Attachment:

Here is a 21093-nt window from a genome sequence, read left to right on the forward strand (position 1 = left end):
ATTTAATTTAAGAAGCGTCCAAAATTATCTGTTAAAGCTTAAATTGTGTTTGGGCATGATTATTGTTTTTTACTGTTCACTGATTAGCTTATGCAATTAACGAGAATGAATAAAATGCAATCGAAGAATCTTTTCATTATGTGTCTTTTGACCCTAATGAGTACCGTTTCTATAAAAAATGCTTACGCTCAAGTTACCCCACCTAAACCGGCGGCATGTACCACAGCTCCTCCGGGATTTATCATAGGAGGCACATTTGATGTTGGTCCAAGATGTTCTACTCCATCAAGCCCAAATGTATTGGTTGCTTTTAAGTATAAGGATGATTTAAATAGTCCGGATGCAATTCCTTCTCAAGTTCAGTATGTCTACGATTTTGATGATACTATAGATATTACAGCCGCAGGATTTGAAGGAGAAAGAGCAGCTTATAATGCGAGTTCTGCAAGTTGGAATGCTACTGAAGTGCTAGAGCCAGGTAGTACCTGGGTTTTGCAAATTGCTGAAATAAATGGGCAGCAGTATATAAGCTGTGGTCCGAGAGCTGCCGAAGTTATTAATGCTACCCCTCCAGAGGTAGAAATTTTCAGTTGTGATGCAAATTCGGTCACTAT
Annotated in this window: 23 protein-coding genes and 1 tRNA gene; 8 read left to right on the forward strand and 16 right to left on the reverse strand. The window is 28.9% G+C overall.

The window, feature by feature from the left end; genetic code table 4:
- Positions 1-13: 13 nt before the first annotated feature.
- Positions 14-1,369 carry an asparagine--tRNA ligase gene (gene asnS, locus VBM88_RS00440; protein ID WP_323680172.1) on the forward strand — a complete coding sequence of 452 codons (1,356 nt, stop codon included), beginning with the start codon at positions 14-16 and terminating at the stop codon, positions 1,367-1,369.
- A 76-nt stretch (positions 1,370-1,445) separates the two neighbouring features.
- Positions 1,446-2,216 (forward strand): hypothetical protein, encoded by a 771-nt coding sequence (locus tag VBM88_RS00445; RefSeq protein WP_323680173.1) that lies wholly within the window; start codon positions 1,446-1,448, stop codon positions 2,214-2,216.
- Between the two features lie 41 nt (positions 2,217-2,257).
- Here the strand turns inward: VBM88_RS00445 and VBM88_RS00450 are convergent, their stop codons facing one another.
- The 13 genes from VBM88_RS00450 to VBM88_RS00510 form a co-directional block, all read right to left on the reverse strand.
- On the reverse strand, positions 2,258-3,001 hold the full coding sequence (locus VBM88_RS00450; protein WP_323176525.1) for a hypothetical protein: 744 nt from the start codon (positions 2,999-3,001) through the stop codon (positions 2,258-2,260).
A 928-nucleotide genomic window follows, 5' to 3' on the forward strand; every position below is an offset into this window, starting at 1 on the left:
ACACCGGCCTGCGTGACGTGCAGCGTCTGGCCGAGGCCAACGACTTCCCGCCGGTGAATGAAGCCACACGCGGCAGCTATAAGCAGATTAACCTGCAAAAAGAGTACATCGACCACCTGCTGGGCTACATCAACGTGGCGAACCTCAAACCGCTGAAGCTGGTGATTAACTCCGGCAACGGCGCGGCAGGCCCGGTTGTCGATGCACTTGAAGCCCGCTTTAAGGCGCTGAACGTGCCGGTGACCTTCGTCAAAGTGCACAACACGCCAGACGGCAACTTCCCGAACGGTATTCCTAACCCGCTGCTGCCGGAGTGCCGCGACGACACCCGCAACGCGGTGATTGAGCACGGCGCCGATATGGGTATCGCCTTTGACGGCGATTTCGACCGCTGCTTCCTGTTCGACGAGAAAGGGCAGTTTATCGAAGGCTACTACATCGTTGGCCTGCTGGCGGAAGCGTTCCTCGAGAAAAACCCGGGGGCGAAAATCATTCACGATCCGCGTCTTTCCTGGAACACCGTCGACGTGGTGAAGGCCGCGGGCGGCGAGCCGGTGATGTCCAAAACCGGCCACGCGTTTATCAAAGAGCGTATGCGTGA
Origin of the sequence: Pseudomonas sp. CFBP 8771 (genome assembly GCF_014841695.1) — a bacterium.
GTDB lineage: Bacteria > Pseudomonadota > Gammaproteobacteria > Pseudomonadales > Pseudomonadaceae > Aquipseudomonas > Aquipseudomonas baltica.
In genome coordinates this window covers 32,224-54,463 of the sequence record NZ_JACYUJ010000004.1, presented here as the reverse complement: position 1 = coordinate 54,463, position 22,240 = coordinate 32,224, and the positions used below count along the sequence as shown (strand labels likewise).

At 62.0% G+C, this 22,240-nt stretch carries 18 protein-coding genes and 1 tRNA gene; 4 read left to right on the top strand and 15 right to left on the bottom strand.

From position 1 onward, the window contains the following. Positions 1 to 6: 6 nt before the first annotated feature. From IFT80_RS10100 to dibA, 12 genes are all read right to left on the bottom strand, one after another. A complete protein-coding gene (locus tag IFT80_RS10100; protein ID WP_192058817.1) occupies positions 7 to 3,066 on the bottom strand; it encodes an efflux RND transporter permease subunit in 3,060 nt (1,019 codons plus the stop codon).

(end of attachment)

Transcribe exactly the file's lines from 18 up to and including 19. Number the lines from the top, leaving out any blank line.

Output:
At 62.0% G+C, this 22,240-nt stretch carries 18 protein-coding genes and 1 tRNA gene; 4 read left to right on the top strand and 15 right to left on the bottom strand.

From position 1 onward, the window contains the following. Positions 1 to 6: 6 nt before the first annotated feature. From IFT80_RS10100 to dibA, 12 genes are all read right to left on the bottom strand, one after another. A complete protein-coding gene (locus tag IFT80_RS10100; protein ID WP_192058817.1) occupies positions 7 to 3,066 on the bottom strand; it encodes an efflux RND transporter permease subunit in 3,060 nt (1,019 codons plus the stop codon).